I reached out to People for the Ethical Treatment of Animals. Why? I was interested to see what their official stance was on gun ownership.
Presumably, one would think they’d oppose gun ownership primarily because guns are sometimes used to kill animals.
But upon further reflection, one can make the argument that just because one opts not to eat meat or hunt animals doesn’t necessarily mean that one doesn’t embrace and exercise one’s Second Amendment rights. After all, defending oneself, one’s family and one’s property is a fundamental right that most people, regardless of one’s diet or hobbies, can identify with.
So, basically, I wanted to find out how PETA felt about gun ownership.
Due to the fact that many of my friends hunt, I also wanted to learn more about the group’s drone initiative, which encourages animal protectionists also known as “wildlife watchers” to spy on hunters via ‘Air Angel’ drones. How would this rather controversial program impact and complicate the already fraught relationship between the two sides?
With respect to the Air Angel drone program, the organization’s website urges members to:
Using your hobby drone, you can collect instant to-your-phone video footage of hunters engaging in illegal activity, such as drinking while in possession of a firearm, injuring animals and failing to pursue them, and illegally using spotlights, feed lures, and other nasty but common hunting tricks. Your amateur footage can be used to alert game wardens and other authorities to who is doing what to animals.
While hunters hide in trees or pretend to be ducks in order to inflict harm, hobby drone operators who are always careful not to interfere with wildlife or hunters just may end up saving lives.
PETA Media Liaison Jordan Uhl was kind enough to answer my questions via email. Below is our brief Q&A:
PETA on guns
S.H. Blannelberry: First off, how does PETA view gun ownership (independent of hunters/hunting)? More specifically, does PETA support one’s Constitutional right to keep and bear arms for traditionally lawful purposes, such as self-defense?
Jordan Uhl: PETA does not have a position on gun ownership. Our focus as an organization is to prevent and stop animal suffering, and that includes preventing animals from being shot in the woods, fields and watersheds.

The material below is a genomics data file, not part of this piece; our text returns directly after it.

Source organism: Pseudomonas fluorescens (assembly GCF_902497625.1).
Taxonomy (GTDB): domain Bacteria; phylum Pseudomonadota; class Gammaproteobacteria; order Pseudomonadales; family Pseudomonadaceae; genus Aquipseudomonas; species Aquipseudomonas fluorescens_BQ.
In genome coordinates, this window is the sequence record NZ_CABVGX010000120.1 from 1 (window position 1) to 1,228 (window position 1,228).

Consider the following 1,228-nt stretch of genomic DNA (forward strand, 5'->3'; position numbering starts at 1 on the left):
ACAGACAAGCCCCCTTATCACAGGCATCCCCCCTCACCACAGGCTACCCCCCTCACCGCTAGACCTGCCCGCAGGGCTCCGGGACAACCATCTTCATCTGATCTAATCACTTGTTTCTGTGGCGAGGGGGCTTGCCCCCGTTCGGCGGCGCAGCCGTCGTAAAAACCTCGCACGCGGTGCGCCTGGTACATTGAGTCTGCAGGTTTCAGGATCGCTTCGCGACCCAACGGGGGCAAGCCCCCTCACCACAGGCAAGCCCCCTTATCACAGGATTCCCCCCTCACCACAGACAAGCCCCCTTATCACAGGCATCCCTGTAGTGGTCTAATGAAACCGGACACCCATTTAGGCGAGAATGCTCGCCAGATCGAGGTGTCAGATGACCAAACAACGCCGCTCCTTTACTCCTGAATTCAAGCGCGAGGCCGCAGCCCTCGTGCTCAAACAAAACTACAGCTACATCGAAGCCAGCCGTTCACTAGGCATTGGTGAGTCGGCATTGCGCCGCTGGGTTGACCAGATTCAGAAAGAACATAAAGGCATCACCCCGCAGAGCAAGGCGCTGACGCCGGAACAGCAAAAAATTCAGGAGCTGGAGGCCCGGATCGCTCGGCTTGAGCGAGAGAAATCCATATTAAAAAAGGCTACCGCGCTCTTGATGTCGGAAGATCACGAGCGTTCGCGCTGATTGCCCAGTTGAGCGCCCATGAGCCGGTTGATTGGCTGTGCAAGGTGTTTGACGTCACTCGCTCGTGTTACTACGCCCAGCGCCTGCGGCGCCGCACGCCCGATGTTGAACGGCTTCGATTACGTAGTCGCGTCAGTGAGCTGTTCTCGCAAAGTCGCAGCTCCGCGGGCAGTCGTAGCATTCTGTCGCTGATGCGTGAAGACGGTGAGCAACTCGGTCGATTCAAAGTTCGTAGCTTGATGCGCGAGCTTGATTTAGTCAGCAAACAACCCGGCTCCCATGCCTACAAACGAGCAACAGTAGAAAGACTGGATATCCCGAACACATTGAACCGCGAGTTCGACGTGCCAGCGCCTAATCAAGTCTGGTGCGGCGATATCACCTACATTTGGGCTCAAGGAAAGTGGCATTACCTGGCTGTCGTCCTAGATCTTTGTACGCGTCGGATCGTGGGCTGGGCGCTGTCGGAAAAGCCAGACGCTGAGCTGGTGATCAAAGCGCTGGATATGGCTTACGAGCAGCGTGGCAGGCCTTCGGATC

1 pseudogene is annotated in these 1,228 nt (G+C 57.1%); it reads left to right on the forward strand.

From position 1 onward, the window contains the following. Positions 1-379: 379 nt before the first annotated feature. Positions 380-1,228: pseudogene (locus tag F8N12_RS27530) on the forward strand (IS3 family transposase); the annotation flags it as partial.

S.H. Blannelberry: Do you know what percentage of PETA members own firearms?
Jordan Uhl: We don’t poll our members about gun ownership. With more than 3 million members and supporters, we surely have people on both sides of the issue.
S.H. Blannelberry: In the news a few weeks ago, there was a story about a female hunter who shot and killed a lion. She encountered a deluge of backlash from the general public for what many within the hunting community would consider to be a trophy kill. From your moral perspective, is hunting a lion any different than hunting a feral pig or a white-tail deer or even a turkey? Are all animals equal or are some animals more equal than others?
Jordan Uhl: PETA’s unequivocal position is that no animal, of any species, should be killed for sport.
S.H. Blannelberry: Obviously, there is a tension between PETA members and hunters. But couldn’t one argue that responsible hunting is a more humane way of sourcing food than an unkempt and overcrowded slaughterhouse? Given that, shouldn’t PETA do more to embrace and work with responsible hunters?
Jordan Uhl: There are so many great-tasting and affordable vegan foods widely available now in grocery stores and restaurants — from veggie burgers and meatless hot dogs to faux BBQ ribs and nuggets — that it’s easier than ever to go vegan. Give it a try. Find recipes at PETA.org. There’s no need for people to kill animals — in slaughterhouses or in the woods.
S.H. Blannelberry: The drone initiative — “Air Angels” — that PETA launched to spy on hunters to ensure they don’t break any laws; frankly, doesn’t that only serve to harden the divide between the two camps? To put it another way, knowing that hunters aren’t going away, why do something that (a) pisses people off and (b) undermines your efforts to win hearts and minds?
Jordan Uhl: As long as hunters kill animals, there will be a divide between people who care about protecting animals and people who enjoy killing them. There are more than five times as many wildlife watchers as there are hunters in the U.S. We have no doubt that the very idea of being caught in cruel and illegal acts will cause some of the last holdouts to think twice before they let an arrow fly or pull a trigger.
S.H. Blannelberry: Also, what do you say to the many hunters who have said that they will simply shoot down the drones if they see them?
Jordan Uhl: Destruction of personal property is against the law — and destruction of wildlife should be, too.
Big thanks to PETA and Jordan for taking the time to talk with Guns.com.